Here’s a horror film that’s bound to disappoint anyone after a top-notch script. Mirrors is clearly inferior to Aja’s previous outings, The Hills Have Eyes and Haute Tension (High Tension). Where those films flirted with cliché, they were also well written with some nice depth of character. Mirrors is just plain silly. This is a movie about evil reflections that do bad things to you, and features some wonderfully gratuitous gore. It’s like Final Destination except it seems to be totally serious, even if it features lines like ‘fire is the only thing can destroy mirrors, right?’ That’s not to say it isn’t entertaining.Mirrors Seeing Kiefer Sutherland slowly going crazy whilst yelling at his own reflection is fully worth the price of admission. We all know that Kiefer can’t not be intense, and here he’s his usual self. The film would be much worse without him, mainly because he’s always determined to make each performance as real as possible, even if the plot is utter nonsense. Amy Smart has a horribly thankless supporting role. After this and Crank I really feel sorry for her, playing characters at the mercy of ruthless screenplays.

Mirrors is a bit of a special effects extravaganza, and from the outset this was probably one of its main flaws. Horror films that rely overly on CGI are never really that scary (this is why The Ring failed to impress the way the original Ring (Ringu) did). The effects here are pretty good, but everything’s a little too clean and shiny, which is weird after The Hills Have Eyes, which was a visually gritty and raw experience.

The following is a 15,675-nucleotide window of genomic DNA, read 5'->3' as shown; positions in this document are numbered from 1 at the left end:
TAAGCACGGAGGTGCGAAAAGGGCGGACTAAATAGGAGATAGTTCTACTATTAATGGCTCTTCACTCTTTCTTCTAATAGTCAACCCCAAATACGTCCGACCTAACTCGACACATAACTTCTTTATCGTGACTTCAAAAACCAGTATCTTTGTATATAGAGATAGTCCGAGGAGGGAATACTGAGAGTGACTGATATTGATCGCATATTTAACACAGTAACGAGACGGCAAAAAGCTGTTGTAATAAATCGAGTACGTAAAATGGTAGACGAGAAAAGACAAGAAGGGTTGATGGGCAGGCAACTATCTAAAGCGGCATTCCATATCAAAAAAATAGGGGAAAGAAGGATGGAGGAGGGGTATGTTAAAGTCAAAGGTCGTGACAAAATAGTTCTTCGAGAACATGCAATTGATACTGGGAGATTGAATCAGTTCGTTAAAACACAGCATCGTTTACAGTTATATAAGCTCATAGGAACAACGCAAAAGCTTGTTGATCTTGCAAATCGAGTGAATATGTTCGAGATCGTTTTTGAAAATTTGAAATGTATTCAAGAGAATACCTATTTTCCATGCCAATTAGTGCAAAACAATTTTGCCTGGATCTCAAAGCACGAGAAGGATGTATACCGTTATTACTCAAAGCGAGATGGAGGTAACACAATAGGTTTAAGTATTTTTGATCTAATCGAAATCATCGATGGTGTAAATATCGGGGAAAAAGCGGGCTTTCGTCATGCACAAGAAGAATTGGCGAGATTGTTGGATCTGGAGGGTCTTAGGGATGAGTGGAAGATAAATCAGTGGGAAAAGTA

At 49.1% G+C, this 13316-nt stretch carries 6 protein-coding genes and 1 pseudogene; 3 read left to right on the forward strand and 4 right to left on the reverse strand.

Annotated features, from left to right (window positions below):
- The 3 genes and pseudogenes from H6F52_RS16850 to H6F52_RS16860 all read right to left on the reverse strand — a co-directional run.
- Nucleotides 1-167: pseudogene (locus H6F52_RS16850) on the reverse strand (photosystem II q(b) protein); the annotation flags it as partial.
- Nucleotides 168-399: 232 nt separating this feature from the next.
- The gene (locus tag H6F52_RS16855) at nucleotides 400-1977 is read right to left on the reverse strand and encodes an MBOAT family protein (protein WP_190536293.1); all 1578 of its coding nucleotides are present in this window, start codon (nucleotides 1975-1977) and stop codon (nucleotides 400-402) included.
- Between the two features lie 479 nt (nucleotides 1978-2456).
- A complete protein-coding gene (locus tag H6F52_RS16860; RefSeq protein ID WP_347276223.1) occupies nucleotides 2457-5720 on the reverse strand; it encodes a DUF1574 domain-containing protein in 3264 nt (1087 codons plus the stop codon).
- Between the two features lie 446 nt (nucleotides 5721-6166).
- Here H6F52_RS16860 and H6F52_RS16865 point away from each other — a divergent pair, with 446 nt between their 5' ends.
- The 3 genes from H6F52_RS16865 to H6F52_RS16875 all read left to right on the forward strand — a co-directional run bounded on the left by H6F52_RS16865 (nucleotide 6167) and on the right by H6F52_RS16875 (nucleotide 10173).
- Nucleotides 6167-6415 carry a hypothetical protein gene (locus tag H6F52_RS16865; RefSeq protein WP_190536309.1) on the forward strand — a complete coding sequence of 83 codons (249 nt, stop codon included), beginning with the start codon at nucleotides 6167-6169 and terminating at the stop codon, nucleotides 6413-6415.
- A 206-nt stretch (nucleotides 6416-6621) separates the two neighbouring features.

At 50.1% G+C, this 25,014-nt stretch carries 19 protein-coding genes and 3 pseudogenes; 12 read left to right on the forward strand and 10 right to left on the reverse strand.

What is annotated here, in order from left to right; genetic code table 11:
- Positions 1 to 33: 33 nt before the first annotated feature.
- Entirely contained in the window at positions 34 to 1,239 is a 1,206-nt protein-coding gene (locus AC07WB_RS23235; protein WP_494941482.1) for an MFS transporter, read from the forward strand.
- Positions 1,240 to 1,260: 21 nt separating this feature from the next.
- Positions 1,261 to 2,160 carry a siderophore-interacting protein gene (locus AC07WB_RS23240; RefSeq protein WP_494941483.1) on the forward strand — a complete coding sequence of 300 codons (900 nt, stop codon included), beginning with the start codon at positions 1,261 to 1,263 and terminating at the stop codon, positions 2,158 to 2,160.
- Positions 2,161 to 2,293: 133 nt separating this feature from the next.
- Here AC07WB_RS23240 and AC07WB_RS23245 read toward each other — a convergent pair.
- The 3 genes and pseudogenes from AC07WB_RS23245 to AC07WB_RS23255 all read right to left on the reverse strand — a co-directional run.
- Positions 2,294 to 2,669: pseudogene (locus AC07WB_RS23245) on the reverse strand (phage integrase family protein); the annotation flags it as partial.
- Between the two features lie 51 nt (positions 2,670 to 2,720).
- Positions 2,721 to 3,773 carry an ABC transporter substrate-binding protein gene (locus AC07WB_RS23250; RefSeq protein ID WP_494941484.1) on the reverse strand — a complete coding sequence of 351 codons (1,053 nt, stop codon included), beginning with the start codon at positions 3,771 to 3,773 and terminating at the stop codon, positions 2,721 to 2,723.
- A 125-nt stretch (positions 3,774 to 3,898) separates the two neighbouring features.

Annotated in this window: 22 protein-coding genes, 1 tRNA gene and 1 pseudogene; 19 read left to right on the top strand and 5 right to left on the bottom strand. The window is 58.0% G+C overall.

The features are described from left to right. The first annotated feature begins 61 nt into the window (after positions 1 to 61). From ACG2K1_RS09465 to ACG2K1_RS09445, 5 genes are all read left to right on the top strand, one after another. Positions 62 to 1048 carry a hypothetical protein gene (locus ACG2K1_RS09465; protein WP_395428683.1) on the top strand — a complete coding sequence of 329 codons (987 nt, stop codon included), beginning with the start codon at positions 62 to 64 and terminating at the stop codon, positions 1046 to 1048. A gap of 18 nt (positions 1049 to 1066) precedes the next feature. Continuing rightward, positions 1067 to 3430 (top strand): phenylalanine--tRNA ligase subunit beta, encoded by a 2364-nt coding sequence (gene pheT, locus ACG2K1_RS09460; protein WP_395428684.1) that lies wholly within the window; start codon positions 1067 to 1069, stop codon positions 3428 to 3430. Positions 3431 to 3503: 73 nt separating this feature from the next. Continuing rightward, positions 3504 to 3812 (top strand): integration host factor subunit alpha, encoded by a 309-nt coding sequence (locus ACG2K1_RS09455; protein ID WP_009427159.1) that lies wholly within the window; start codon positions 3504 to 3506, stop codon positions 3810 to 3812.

This film never really has as much fun with the premise as it could, excepting in the final moments, and by then it’s a little too late. Javier Navarette’s score is fun, in a kind of 80s horror flick sense, and this perhaps adds to the clunky tone of the film. Is it supposed to be funny, or scary? The gore is pretty horrific, but I never really felt scared.

This is the type of horror film that’s only going to work on those that aren’t familiar with the genre. Aja and Neil Marshall are my two favourite horror directors of recent years, but with this and Marshall’s Doomsday, they’ve really dropped the ball. Both films seem to suffer from an inflated budget, further reinforcing my theory that smaller budgets make better films.

Rating: 2.5 stars
Review by Stuart Wilson, 18th November 2008
Hoopla Factor: 3.0 stars

Traitor Quantum of Solace